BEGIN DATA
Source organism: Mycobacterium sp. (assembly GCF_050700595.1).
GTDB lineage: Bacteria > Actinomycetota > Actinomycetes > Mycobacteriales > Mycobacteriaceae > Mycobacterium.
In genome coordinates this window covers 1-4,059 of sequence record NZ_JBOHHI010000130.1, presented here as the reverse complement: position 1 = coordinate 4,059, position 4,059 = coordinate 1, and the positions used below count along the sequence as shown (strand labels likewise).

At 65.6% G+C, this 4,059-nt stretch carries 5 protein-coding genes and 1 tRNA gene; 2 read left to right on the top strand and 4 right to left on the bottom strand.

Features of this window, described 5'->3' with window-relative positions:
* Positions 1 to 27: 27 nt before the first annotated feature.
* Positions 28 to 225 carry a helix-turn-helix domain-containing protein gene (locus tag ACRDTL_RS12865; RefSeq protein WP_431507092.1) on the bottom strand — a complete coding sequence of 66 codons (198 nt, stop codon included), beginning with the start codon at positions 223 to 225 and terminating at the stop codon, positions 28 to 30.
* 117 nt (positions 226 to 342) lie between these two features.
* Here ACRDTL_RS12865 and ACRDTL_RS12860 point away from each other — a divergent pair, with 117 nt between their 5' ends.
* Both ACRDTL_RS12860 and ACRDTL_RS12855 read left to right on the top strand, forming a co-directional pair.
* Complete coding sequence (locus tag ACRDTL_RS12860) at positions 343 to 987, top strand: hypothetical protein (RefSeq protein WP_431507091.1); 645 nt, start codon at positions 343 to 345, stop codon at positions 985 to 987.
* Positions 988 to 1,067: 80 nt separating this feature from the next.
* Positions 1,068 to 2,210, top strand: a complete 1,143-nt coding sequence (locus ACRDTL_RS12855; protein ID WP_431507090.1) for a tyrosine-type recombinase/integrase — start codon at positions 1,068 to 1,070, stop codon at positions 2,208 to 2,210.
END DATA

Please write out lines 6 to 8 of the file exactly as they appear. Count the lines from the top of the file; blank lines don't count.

* Positions 1 to 27: 27 nt before the first annotated feature.
* Positions 28 to 225 carry a helix-turn-helix domain-containing protein gene (locus tag ACRDTL_RS12865; RefSeq protein WP_431507092.1) on the bottom strand — a complete coding sequence of 66 codons (198 nt, stop codon included), beginning with the start codon at positions 223 to 225 and terminating at the stop codon, positions 28 to 30.
* 117 nt (positions 226 to 342) lie between these two features.